Humanitarian AI guidelines: The clock is ticking to create minimum standards – The New Humanitarian

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As you read this, scores of philanthropists, donors, and aid agencies are exploring how AI might improve the efficiency, reach, and response times of aid operations.

This is exciting. Developing and deploying innovative and ethical AI solutions could unlock transformative gains for the millions of people who are affected by humanitarian crises.

But in the scramble to adopt AI, humanitarian actors risk neglecting their core values. The seductive search for viable AI applications is supplanting equally critical debates on AI ethics and governance, humanitarian principles and commitments, and accountability.

As staff at one agency alarmingly told us in one of our many ongoing conversations on the use of AI in humanitarian response, AI governance and ethics should only be considered after a pilot project has been designed.

Adopting AI without setting the rules and guidelines for its use risks undermining our core, collective principles as well as the hard-won promises we’ve made to shift power and resources to the Global South, to put the voices and agency of crisis-affected populations at the centre of all we do, and to make aid more accountable. 

The humanitarian sector needs to set guardrails around how it uses AI. Call it what you will: guidelines, minimum standards, a code of conduct, or even a manifesto. But this shared AI blueprint must embed our core humanitarian values and principles into any use of the technology. Shared standards can help humanitarians zero in on what safe and responsible uses of AI will look like.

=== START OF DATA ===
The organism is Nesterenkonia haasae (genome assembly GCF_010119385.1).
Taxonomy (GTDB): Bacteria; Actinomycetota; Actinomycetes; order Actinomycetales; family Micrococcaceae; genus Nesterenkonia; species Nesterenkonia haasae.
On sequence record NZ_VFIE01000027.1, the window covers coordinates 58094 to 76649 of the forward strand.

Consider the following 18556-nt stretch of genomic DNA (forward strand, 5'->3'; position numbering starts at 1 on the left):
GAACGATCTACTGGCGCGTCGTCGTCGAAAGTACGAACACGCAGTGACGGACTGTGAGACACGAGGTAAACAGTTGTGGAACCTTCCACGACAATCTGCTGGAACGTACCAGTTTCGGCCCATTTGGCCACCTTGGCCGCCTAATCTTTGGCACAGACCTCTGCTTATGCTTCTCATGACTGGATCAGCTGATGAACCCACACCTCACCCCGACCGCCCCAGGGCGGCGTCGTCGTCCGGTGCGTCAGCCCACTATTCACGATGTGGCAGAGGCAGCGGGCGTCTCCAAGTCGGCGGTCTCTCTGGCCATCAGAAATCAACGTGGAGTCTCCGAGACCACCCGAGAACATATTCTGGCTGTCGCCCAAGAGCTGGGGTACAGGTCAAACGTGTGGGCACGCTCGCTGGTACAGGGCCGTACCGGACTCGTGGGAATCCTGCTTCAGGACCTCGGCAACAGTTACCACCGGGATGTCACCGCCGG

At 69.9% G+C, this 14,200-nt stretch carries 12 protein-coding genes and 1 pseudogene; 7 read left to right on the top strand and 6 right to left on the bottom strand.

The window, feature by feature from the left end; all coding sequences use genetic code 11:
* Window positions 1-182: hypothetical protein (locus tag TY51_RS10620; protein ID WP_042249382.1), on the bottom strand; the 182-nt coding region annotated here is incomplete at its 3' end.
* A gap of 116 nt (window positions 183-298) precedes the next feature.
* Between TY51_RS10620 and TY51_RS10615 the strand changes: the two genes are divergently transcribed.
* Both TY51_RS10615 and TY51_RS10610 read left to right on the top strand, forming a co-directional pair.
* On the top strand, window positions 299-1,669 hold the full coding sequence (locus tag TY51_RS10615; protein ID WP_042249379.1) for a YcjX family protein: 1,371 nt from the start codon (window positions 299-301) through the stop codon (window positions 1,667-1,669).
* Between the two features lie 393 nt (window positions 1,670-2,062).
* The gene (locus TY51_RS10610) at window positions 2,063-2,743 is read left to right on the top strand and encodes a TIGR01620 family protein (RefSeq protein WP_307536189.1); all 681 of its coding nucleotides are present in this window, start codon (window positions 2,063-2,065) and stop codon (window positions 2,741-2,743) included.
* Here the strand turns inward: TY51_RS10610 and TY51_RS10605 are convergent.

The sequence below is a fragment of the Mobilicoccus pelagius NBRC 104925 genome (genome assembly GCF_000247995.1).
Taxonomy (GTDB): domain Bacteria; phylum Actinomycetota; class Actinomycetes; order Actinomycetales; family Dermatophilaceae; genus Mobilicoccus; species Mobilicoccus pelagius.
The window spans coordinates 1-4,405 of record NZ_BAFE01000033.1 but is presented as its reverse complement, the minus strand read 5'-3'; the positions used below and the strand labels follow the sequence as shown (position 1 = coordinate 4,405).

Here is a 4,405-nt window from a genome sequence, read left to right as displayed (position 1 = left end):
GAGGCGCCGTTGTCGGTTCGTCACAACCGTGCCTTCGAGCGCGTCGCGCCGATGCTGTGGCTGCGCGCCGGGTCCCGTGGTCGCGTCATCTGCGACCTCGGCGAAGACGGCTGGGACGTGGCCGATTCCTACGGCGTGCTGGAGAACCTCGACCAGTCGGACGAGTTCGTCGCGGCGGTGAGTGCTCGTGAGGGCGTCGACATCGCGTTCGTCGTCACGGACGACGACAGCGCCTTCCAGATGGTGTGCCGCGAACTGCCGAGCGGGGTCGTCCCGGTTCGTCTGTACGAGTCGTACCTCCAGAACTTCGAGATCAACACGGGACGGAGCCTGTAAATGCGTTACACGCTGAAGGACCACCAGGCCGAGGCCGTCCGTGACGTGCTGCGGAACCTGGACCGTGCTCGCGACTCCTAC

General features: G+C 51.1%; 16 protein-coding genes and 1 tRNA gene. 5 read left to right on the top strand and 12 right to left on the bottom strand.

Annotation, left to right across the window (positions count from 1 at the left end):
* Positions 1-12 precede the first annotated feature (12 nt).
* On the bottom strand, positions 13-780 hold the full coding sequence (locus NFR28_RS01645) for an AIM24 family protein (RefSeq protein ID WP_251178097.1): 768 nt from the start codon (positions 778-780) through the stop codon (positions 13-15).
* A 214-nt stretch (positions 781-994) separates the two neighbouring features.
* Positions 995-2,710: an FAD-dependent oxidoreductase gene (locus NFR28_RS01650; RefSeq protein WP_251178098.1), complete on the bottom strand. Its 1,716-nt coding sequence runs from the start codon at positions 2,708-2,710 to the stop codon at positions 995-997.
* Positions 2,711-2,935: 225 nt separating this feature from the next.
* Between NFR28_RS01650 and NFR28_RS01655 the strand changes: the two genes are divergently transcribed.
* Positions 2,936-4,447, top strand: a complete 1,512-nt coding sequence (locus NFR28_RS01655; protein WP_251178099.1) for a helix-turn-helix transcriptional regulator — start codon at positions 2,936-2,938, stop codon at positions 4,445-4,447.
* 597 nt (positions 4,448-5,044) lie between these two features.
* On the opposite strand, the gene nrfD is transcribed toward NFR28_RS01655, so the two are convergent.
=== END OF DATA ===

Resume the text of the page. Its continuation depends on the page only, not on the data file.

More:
The time to do this is now, while AI-backed projects are being designed – and before widespread adoption leads to consequences we can’t reverse.

Benefits, risks, and consent

It’s true that some AI applications could help level the humanitarian playing field and support wider localisation efforts. Communities in crises are using generative AI tools to help with job applications and get more information about their rights; local organisations are navigating complex funding architecture, developing proposals, and creating communications materials.

But risks abound. Many of the AI systems humanitarian actors are experimenting with are procured from firms based largely in Europe or North America, potentially shifting resources and focus away from the Global South. And some of AI’s promised efficiency gains could, in fact, reduce the number of staff employed in the Global South, such as finance or grants management staff.

Many refugees have high hopes for how it could support their ambitions and make aid more fair. But they wanted to learn more about AI’s opportunities and harms – and to shape its use.

Additionally, it remains unclear which agencies (if any) have consulted with or engaged communities in the design of their AI initiatives. One machine learning engineer told us privately that community consultations would be too difficult given the complexity of AI.

But this misses the point. It’s not the complexity of AI’s inner workings that needs to be conveyed, but how it is used, its risks and benefits, and its rates of accuracy (and failure). After all, many adults who drive can’t explain how the engines and computers inside their cars work, but they still understand the risks related to driving and can operate a vehicle safely.

This also underestimates what communities already know about AI. Last month, during community consultations on AI in Kenya, the CDAC Network heard that many refugees have high hopes for how it could support their ambitions and make aid more fair. But they wanted to learn more about AI’s opportunities and harms – and to shape its use.

Equally, it’s not clear if any crisis-affected communities exposed to algorithmic decision-making or automated processes within aid have been informed and consented to the use of AI to this end. This includes situations where, for example, algorithms support decisions about where to allocate emergency funding. The right to opt out of automated decision-making (otherwise known as the “right to a human decision”) is on track to becoming a recognised right across Europe and the UK. Shouldn’t this right be extended to those receiving humanitarian assistance – arguably some of the most vulnerable on the planet?